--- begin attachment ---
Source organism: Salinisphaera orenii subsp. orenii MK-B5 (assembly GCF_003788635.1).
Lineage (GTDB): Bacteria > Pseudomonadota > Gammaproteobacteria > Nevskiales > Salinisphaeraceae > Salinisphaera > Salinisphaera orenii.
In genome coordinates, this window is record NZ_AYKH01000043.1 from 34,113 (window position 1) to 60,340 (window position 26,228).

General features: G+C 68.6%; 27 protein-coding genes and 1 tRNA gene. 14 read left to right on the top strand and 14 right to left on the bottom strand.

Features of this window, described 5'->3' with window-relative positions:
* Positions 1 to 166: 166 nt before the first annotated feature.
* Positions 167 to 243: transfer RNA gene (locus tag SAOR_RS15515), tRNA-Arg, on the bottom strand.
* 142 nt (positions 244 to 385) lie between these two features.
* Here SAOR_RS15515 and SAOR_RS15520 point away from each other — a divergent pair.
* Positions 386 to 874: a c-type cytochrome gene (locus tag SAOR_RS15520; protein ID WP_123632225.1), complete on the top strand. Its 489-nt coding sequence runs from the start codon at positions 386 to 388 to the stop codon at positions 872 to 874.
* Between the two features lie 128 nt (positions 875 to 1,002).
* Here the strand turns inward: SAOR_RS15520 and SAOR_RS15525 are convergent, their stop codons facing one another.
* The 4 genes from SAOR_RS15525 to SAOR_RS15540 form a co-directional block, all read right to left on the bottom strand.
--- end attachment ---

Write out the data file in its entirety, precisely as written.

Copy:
Source organism: Salinisphaera orenii subsp. orenii MK-B5 (assembly GCF_003788635.1).
Lineage (GTDB): Bacteria > Pseudomonadota > Gammaproteobacteria > Nevskiales > Salinisphaeraceae > Salinisphaera > Salinisphaera orenii.
In genome coordinates, this window is record NZ_AYKH01000043.1 from 34,113 (window position 1) to 60,340 (window position 26,228).

General features: G+C 68.6%; 27 protein-coding genes and 1 tRNA gene. 14 read left to right on the top strand and 14 right to left on the bottom strand.

Features of this window, described 5'->3' with window-relative positions:
* Positions 1 to 166: 166 nt before the first annotated feature.
* Positions 167 to 243: transfer RNA gene (locus tag SAOR_RS15515), tRNA-Arg, on the bottom strand.
* 142 nt (positions 244 to 385) lie between these two features.
* Here SAOR_RS15515 and SAOR_RS15520 point away from each other — a divergent pair.
* Positions 386 to 874: a c-type cytochrome gene (locus tag SAOR_RS15520; protein ID WP_123632225.1), complete on the top strand. Its 489-nt coding sequence runs from the start codon at positions 386 to 388 to the stop codon at positions 872 to 874.
* Between the two features lie 128 nt (positions 875 to 1,002).
* Here the strand turns inward: SAOR_RS15520 and SAOR_RS15525 are convergent, their stop codons facing one another.
* The 4 genes from SAOR_RS15525 to SAOR_RS15540 form a co-directional block, all read right to left on the bottom strand.